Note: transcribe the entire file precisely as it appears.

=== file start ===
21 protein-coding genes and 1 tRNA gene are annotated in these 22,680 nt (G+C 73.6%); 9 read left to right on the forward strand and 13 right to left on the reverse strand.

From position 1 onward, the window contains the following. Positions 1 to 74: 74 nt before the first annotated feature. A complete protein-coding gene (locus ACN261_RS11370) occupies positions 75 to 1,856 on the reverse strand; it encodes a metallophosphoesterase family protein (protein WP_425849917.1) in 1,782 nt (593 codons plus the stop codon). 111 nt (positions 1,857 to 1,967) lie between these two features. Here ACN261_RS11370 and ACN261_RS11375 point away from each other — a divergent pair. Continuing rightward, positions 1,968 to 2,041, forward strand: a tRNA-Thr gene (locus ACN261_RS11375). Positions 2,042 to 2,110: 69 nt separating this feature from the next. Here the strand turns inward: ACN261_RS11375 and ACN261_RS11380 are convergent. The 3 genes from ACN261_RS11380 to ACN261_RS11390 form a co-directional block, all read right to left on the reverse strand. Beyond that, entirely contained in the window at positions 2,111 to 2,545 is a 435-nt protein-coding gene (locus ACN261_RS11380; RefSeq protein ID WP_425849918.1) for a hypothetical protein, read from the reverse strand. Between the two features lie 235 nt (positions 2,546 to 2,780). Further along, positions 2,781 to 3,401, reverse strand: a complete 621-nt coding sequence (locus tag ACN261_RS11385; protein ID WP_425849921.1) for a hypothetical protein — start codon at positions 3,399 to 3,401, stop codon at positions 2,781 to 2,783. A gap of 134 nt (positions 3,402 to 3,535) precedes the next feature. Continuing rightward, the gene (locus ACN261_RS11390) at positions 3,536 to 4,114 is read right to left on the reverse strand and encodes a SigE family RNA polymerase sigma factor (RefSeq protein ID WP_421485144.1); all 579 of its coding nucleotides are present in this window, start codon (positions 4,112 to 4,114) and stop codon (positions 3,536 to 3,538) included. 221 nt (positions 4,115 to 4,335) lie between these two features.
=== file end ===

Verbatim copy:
21 protein-coding genes and 1 tRNA gene are annotated in these 22,680 nt (G+C 73.6%); 9 read left to right on the forward strand and 13 right to left on the reverse strand.

From position 1 onward, the window contains the following. Positions 1 to 74: 74 nt before the first annotated feature. A complete protein-coding gene (locus ACN261_RS11370) occupies positions 75 to 1,856 on the reverse strand; it encodes a metallophosphoesterase family protein (protein WP_425849917.1) in 1,782 nt (593 codons plus the stop codon). 111 nt (positions 1,857 to 1,967) lie between these two features. Here ACN261_RS11370 and ACN261_RS11375 point away from each other — a divergent pair. Continuing rightward, positions 1,968 to 2,041, forward strand: a tRNA-Thr gene (locus ACN261_RS11375). Positions 2,042 to 2,110: 69 nt separating this feature from the next. Here the strand turns inward: ACN261_RS11375 and ACN261_RS11380 are convergent. The 3 genes from ACN261_RS11380 to ACN261_RS11390 form a co-directional block, all read right to left on the reverse strand. Beyond that, entirely contained in the window at positions 2,111 to 2,545 is a 435-nt protein-coding gene (locus ACN261_RS11380; RefSeq protein ID WP_425849918.1) for a hypothetical protein, read from the reverse strand. Between the two features lie 235 nt (positions 2,546 to 2,780). Further along, positions 2,781 to 3,401, reverse strand: a complete 621-nt coding sequence (locus tag ACN261_RS11385; protein ID WP_425849921.1) for a hypothetical protein — start codon at positions 3,399 to 3,401, stop codon at positions 2,781 to 2,783. A gap of 134 nt (positions 3,402 to 3,535) precedes the next feature. Continuing rightward, the gene (locus ACN261_RS11390) at positions 3,536 to 4,114 is read right to left on the reverse strand and encodes a SigE family RNA polymerase sigma factor (RefSeq protein ID WP_421485144.1); all 579 of its coding nucleotides are present in this window, start codon (positions 4,112 to 4,114) and stop codon (positions 3,536 to 3,538) included. 221 nt (positions 4,115 to 4,335) lie between these two features.